Am J Cardiovasc Dis 2013;3(4):255-263

Original Article
A predictor of atheroma progression in patients achieving very low levels of
low-density lipoprotein cholesterol

Tsuyoshi Nozue, Shingo Yamamoto, Shinichi Tohyama, Kazuki Fukui, Shigeo Umezawa, Yuko Onishi, Tomoyuki
Kunishima, Kiyoshi Hibi, Mitsuyasu Terashima, Ichiro Michishita

Division of Cardiology, Department of Internal Medicine, Yokohama Sakae Kyosai Hospital, Yokohama, Japan; Department
of Cardiology, Tsurumi Nishiguchi Hospital, Yokohama, Japan; Department of Cardiology, Yokohama Seamen’s Insurance
Hospital, Yokohama, Japan; Department of Cardiology, Kanagawa Cardiovascular and Respiratory Center, Yokohama,
Japan; Department of Cardiology, Hiratsuka Kyosai Hospital, Hiratsuka, Japan; Fourth Department of Internal Medicine,
Mizonokuchi Hospital, Teikyo University School of Medicine, Kawasaki, Japan; 7Division of Cardiology, Yokohama City
University Medical Center, Yokohama, Japan; Cardiovascular Imaging Center, Toyohashi, Japan

Received October 10, 2013; Accepted October 20, 2013; Epub November 1, 2013; Published November 15, 2013

Abstract: An aggressive reduction in low-density lipoprotein cholesterol (LDL-C) with statins produces regression or
stabilization of coronary artery plaques. However, after achieving very low levels of LDL-C, atheroma regression is not
observed in all patients. The purpose of the present study was to evaluate the determinants of atheroma progression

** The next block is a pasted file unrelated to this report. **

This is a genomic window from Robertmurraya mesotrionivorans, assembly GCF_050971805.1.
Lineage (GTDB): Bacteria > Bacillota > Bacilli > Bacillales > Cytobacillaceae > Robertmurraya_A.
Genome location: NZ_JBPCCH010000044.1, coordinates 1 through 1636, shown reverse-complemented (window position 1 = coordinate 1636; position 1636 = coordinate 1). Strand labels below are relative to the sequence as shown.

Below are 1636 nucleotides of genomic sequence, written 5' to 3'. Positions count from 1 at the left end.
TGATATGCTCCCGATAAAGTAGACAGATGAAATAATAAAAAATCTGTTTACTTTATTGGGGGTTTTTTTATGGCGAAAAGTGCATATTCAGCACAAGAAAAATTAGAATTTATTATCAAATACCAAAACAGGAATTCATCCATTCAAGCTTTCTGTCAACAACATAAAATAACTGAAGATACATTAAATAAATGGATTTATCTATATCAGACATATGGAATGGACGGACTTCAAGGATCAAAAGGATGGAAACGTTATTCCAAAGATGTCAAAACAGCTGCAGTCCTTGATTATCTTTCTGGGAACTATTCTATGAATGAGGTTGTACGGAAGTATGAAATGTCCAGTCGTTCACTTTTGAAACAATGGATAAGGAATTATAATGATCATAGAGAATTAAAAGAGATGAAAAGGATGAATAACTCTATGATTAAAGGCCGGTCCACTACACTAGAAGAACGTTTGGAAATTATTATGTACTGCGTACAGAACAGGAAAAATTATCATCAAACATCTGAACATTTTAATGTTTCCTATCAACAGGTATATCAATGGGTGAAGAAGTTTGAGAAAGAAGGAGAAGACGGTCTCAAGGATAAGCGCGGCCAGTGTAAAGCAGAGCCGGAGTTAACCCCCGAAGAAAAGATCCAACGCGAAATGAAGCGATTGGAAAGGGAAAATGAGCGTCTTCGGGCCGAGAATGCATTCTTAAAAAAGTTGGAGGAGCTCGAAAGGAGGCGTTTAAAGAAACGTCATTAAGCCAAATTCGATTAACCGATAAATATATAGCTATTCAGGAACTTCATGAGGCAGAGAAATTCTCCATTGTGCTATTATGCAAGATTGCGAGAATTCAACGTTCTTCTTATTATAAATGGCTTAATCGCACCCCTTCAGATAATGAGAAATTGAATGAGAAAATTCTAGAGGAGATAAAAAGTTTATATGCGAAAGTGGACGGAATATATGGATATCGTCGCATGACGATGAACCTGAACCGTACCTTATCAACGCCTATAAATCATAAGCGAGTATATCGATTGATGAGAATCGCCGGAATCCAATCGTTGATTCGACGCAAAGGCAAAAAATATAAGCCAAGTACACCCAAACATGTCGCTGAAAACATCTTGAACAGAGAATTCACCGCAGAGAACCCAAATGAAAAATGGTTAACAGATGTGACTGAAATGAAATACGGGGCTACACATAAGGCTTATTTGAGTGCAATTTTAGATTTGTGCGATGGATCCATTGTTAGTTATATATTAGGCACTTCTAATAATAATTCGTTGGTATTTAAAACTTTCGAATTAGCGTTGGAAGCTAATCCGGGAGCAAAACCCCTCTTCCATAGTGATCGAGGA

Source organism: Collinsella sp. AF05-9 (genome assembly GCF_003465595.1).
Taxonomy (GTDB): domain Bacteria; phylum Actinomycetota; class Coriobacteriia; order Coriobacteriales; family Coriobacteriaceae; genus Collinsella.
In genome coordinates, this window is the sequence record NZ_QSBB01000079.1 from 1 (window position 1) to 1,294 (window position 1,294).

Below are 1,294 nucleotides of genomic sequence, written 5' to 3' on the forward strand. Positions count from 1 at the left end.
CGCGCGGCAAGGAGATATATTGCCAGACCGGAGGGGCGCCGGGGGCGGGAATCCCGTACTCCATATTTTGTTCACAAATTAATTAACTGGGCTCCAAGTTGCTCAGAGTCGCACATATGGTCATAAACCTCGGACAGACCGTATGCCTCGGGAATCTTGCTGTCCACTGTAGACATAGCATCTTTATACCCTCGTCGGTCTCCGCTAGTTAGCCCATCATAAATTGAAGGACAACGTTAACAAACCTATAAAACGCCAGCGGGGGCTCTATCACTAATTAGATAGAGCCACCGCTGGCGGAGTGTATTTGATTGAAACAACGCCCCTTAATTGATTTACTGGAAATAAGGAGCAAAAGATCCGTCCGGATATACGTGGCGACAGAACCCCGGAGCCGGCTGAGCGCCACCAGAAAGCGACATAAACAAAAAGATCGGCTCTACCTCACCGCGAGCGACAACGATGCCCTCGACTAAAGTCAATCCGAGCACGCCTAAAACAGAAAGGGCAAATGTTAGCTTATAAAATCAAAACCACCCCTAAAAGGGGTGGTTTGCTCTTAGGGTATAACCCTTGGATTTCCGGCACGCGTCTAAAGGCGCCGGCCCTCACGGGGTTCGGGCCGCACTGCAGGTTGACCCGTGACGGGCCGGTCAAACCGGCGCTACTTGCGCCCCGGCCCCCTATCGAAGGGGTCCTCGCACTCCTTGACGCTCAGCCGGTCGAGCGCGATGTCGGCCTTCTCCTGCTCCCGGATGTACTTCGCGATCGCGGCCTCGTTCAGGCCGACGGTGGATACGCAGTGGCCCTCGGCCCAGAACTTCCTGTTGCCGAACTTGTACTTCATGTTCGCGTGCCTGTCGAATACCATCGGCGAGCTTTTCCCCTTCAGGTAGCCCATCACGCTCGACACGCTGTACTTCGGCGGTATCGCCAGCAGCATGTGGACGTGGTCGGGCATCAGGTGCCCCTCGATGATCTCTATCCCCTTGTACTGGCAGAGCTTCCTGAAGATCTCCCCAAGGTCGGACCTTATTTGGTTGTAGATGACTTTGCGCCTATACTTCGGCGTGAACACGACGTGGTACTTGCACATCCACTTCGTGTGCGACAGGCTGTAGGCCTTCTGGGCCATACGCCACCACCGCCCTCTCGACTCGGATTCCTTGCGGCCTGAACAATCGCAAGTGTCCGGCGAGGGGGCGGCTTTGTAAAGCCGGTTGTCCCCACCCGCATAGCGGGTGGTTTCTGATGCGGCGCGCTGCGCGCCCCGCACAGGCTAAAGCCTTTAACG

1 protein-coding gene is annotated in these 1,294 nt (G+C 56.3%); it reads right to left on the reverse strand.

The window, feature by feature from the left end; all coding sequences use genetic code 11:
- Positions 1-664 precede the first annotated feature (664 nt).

despite achieving very low levels of LDL-C. The effects of 8-month statin therapy on coronary atherosclerosis were
evaluated using virtual histology intravascular ultrasound in the TRUTH study. Of these, 33 patients who achieved an on-
treatment LDL-C level of <70 mg/dl were divided into 2 groups according to increase in plaque volume (progressors, n=
16) or decrease in plaque volume (regressors, n= 17) during an 8-month follow-up period. At the 8-month follow-up, serum
LDL-C and apolipoprotein B levels were significantly lower in progressors than in regressors; however, significant
increases in high-density lipoprotein cholesterol and apolipoprotein AI and decreases in high-sensitivity C-reactive protein
and oxidized LDL were observed only in regressors. The changes in the n-3 to n-6 polyunsaturated fatty acid ratios
significantly differed between the 2 groups. Multivariate regression analysis showed that a decrease in the
eicosapentaenoic acid + docosahexaenoic acid/arachidonic acid ratio was a significant predictor associated with
atheroma progression (β= -0.512, p= 0.004). In conclusions, n-3 to n-6 polyunsaturated fatty acid ratios affected coronary
artery plaque progression and regression in patients who achieved very low levels of LDL-C during statin therapy.
(AJCD1310003).

Keywords: Atheroma, low-density lipoprotein cholesterol, polyunsaturated fatty acid, statin, virtual histology intravascular
ultrasound

Address correspondence to: Dr. Tsuyoshi Nozue, Division of Cardiology, Department of Internal Medicine, Yokohama
Sakae Kyosai Hospital, Federation of National Public Service Personnel Mutual Asso-ciations, 132 Katsura-cho, Sakae-ku,
Yokohama 247-8581, Japan. Tel: +81-45-891-2171; Fax: +81-45-895-8352; E-mail: nozue2493@yahoo.co.jp
AJCD Copyright © 2011-present, All rights reserved. Published by e-Century Publishing Corporation, Madison, WI 53711, USA